Docker image scanning tools such as Clair, Docker Hub and others analyze Docker images on a layer by layer basis as opposed to on an image basis. This is what you want to look for in a Docker image scanning tool because the vulnerabilities are found within the individual layers in a Docker image.

While it is possible to detect vulnerabilities in Docker images with scanning tools, it has its limitations. Scanning will not help with:

  • Current security issues in your Docker container environment
  • Security vulnerabilities that are unknown or have not been reported yet
  • Shared resources that are insecure
  • Vulnerabilities that are not evident based upon package name

Vulnerability scanning for Docker images should be merely one component of your organization’s security profile.

Mitigating the risk associated with Docker images

As explored above, Docker images are convenient, but they may expose you to vulnerabilities contained within the Docker image. Below are some different ways in which you can mitigate the risk associated with using Docker images if you have them deployed in your organization.

  • Make sure that you trust the source of the Docker image you are downloading
  • If you do not know the source, use caution when downloading Docker images from unknown user namespaces and unknown registries
  • Keep in mind that while open-source Docker images can be very convenient, many malicious Docker images originated in open-source Docker image repositories
  • Frequently check your systems for unknown Docker images and remove them if you are sure it is not necessary

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Docker images are used for containerization of applications, which means that all of the components and elements of an application are wrapped up into one package (including the OS components) and can be quickly and easily deployed widely within an environment. This problem with Docker images is that vulnerabilities can reside within its layers, which can cause infections of systems such as the recent Monero crypto-jacking Docker image case discovered by Unit 42.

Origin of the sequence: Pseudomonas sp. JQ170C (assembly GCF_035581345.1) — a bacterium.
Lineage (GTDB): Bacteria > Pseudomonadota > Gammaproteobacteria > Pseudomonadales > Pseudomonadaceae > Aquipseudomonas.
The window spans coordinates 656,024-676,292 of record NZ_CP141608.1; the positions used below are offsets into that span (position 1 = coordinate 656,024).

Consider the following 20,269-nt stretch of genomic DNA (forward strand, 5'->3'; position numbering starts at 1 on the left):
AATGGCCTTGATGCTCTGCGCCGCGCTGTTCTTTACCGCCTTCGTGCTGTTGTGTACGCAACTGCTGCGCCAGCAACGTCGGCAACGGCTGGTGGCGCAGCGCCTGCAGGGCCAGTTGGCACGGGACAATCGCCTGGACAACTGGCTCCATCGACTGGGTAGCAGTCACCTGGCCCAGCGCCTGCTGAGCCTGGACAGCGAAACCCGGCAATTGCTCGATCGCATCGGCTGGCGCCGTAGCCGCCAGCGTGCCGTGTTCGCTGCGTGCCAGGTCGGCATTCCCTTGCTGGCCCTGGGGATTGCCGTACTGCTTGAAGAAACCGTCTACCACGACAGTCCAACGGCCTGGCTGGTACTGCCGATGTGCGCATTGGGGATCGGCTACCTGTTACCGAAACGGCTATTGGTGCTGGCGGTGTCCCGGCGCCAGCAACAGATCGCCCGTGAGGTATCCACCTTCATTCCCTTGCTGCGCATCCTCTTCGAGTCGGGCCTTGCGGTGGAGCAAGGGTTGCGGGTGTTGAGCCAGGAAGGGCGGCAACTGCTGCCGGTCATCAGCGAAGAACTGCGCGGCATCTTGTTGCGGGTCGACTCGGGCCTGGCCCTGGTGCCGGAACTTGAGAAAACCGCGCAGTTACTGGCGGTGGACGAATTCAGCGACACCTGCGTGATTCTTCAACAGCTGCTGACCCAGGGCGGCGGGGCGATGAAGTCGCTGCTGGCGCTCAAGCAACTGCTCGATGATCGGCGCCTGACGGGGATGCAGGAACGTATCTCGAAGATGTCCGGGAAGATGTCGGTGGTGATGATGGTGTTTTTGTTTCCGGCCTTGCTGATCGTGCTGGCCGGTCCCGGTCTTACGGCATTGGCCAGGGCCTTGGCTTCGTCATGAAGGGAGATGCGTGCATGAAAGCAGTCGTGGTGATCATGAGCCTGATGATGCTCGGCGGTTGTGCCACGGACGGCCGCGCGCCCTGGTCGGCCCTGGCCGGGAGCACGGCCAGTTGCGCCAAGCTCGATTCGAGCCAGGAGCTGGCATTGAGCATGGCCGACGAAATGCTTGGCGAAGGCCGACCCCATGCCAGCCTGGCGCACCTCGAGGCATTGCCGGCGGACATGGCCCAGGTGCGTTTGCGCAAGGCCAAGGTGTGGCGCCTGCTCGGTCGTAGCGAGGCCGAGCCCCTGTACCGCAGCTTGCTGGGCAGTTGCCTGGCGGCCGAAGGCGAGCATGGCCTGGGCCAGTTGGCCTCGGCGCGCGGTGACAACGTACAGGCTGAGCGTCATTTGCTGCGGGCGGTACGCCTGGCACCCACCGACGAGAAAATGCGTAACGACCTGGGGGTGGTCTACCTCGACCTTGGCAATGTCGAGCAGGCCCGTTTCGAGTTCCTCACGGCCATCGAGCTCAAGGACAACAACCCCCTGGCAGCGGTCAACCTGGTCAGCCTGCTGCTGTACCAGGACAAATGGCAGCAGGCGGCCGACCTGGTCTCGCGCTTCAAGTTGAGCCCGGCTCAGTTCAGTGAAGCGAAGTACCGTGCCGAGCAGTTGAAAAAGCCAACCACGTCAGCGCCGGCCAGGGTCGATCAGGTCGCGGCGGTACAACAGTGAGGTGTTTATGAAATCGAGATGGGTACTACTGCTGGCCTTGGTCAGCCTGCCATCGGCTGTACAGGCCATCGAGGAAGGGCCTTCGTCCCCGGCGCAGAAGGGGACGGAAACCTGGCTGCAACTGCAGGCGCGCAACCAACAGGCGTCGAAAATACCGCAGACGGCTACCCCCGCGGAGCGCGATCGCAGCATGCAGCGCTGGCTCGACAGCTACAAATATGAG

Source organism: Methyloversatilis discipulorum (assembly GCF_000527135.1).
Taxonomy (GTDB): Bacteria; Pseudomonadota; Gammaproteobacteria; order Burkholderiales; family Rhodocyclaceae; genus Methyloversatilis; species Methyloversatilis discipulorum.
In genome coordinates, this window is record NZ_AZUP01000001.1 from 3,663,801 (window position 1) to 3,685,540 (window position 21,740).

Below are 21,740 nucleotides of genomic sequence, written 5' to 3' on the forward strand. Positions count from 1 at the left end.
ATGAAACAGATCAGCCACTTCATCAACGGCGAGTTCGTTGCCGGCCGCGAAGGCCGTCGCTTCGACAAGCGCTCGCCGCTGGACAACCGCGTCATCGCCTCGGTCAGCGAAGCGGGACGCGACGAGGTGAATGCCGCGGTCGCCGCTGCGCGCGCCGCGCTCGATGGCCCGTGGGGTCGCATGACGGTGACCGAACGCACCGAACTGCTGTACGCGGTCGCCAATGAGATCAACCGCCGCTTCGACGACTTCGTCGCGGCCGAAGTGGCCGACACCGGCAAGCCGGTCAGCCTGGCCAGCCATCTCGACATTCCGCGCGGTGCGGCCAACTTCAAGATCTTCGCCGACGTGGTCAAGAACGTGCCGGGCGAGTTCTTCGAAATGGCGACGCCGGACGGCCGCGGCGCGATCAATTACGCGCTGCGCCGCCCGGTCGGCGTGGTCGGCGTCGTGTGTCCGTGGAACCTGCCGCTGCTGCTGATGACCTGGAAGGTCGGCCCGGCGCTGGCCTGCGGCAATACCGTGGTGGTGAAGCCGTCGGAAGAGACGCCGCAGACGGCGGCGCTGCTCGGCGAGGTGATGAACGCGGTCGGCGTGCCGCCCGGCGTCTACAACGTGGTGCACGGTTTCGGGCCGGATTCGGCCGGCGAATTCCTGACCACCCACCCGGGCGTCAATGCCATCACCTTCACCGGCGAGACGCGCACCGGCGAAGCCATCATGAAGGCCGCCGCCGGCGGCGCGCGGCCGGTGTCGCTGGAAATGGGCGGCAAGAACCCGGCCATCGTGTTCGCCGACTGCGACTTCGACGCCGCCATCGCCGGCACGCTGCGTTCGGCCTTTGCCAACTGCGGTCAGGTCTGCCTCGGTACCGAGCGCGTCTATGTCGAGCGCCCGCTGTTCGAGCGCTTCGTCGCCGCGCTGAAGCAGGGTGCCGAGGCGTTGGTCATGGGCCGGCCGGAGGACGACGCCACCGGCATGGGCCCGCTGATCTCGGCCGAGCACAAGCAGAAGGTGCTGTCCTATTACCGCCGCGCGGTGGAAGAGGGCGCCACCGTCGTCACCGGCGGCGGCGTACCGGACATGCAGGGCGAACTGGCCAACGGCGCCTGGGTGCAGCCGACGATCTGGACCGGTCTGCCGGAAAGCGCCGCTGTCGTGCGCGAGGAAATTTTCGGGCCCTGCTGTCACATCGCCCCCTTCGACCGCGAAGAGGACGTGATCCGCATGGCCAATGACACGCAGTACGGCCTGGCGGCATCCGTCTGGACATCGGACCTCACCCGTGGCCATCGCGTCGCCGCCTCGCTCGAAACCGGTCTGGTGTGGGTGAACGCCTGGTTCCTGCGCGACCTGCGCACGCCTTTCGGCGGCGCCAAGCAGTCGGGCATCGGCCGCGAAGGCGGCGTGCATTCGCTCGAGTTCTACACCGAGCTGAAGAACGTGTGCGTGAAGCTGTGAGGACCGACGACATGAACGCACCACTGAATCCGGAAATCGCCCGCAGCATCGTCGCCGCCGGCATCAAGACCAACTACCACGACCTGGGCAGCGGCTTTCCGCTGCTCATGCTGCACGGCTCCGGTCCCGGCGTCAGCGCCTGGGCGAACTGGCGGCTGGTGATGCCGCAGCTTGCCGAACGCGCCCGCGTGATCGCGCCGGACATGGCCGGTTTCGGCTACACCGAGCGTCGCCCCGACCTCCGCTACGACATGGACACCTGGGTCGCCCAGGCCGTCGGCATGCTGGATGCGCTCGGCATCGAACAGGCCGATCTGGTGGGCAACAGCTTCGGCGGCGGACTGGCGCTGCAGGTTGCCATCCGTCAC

Vulnerabilities within Docker images can be detected with Docker image-scanning tools, but the best course of action to take with Docker images is to take as many steps in the direction of mitigation as possible. This is because it may only be the single decision of downloading an open-source Docker image that causes an infection. With great relevance to malicious Docker images: “an ounce of prevention is worth a pound of cure.”


Hackers Used Malicious Docker Images to Mine Monero, BankInfoSecurity

How to find and fix Docker Container vulnerabilities in 2020, Free Code Camp

Docker Image Security Scanning: What it Can and Can’t do, White Source Software Blog

Greg Belding
Greg Belding

Greg is a Veteran IT Professional working in the Healthcare field. He enjoys Information Security, creating Information Defensive Strategy, and writing – both as a Cybersecurity Blogger as well as for fun.